It could be worse. I had a good friend in college who said her mother always saved the turkey carcass in the freezer after Thanksgiving. She never bothered to make the soup and finally would chuck it six months later. I at least make the soup.
I also need to make sure my camera battery gets regular charges. Thanks to having to wait for a charge, there won't be as many pictures in this blog.
I started by sticking my frozen carcass and veggies in the fridge for the day so it thawed a bit. The evening I started the stock, I put it in water with carrots, celery, onion, garlic and some sprigs of fresh thyme I had hanging around the fridge. To add a little more flavor and also to make sure I had enough meat chunks, I bought some turkey legs and added them to the stock too.
I made sure there was nothing still hanging out in the cavity before putting the carcass in the pot.
I did have a few picks at the carcass. It was hard not to. May I say just how good my turkey was? On Thanksgiving Day I'm too preoccupied with cooking and prepping to really taste the food. While making this soup I had a whole, fresh look at my turkey. It was goooooood. No wonder so many people come to my Thanksgiving dinner.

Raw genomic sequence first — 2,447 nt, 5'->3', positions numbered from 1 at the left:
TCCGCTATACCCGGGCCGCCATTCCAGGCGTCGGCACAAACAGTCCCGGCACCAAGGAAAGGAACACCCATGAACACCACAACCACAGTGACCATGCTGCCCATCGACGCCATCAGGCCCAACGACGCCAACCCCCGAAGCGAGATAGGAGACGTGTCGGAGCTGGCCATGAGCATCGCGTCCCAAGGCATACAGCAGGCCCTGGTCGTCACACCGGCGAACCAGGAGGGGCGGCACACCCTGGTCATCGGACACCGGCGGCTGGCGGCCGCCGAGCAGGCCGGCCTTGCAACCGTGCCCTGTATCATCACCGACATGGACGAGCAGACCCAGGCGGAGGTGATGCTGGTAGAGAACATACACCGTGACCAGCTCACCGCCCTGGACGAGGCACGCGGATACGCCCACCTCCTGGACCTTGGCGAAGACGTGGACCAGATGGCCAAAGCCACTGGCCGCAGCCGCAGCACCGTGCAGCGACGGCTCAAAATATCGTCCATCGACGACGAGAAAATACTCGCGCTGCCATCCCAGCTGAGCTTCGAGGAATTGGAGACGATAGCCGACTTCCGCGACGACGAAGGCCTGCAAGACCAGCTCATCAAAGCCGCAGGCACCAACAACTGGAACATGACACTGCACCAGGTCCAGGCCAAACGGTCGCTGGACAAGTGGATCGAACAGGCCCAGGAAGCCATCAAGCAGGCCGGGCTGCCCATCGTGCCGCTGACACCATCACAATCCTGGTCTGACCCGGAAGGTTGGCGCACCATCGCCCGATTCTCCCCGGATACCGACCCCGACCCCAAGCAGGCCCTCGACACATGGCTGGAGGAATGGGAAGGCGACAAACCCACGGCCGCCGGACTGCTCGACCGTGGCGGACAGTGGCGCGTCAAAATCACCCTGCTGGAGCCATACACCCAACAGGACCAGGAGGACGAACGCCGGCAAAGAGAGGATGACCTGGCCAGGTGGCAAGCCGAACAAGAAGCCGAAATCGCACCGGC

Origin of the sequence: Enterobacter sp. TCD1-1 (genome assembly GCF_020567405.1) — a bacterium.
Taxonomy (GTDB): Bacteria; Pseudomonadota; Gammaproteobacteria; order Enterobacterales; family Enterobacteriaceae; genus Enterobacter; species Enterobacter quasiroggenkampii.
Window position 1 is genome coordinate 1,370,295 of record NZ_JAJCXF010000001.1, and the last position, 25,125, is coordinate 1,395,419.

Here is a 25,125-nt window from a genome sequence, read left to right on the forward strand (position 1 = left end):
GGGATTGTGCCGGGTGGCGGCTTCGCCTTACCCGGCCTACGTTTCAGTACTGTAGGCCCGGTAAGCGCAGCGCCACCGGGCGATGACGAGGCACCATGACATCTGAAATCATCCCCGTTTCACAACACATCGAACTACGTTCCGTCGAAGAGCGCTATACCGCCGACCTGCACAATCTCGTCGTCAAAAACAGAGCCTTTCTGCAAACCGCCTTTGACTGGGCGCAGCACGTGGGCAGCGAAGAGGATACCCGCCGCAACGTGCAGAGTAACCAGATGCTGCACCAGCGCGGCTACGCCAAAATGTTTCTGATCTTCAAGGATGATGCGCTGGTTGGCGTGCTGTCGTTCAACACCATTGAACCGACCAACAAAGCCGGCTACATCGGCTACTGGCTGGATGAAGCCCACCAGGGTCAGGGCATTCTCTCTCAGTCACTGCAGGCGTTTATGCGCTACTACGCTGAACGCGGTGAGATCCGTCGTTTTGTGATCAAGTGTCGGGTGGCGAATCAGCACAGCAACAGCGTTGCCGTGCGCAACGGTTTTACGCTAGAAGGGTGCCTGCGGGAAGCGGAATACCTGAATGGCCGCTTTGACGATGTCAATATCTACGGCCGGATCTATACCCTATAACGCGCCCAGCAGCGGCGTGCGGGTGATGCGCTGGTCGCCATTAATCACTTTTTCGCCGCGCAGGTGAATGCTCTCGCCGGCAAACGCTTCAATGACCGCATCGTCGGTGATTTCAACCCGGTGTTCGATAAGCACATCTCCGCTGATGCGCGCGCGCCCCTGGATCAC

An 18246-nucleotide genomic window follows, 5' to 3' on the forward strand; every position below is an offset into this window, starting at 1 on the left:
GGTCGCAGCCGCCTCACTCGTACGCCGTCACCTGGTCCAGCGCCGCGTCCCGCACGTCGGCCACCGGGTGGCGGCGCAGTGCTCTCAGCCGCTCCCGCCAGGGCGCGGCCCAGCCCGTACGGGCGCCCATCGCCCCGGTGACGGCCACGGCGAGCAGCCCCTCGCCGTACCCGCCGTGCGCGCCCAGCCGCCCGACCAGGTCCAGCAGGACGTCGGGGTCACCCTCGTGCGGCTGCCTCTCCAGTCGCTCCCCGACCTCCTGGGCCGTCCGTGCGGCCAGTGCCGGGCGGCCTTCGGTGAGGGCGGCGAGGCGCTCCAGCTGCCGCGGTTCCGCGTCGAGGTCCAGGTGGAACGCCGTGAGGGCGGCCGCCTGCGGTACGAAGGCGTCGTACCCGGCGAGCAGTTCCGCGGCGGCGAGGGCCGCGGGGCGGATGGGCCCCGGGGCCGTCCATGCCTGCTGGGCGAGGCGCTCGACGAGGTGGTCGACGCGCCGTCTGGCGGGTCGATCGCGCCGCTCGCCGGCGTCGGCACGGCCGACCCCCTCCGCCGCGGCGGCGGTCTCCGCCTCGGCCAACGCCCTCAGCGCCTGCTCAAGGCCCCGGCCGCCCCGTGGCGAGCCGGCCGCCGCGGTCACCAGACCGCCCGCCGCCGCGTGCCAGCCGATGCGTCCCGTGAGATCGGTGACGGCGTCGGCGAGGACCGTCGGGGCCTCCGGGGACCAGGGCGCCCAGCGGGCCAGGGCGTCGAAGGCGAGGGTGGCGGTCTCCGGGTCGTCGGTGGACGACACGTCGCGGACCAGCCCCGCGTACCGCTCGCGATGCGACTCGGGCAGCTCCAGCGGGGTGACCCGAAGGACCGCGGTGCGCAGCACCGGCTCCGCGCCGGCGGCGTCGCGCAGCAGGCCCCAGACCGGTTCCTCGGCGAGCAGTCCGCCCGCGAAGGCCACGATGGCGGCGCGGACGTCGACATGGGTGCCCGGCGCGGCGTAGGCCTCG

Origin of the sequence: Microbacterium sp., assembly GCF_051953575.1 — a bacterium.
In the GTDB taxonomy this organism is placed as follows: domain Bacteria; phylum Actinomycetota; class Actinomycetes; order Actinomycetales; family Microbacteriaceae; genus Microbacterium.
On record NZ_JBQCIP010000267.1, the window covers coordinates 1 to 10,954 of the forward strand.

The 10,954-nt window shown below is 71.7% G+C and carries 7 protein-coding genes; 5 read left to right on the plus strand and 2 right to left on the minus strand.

After a couple of hours of serious simmering and foam-skimming, I had a lovely stock. I strained it and cut up all of the salvagable meat.
(All of this stuff should have been illustrated. I need to get more on the ball with the camera thing. Seriously. This is the second time this has happened.)
Back into the pot went the meat with some chopped carrots. For the noodle part I took a cue from Stacey and used orzo.
Finally a photo. This is a nice dish of comfort on a winter night. It's right up Sir Pickypants' alley.
When I sat down to finally eat this soup it was so good that I ended up being late for dance class because I had to have a second bowl.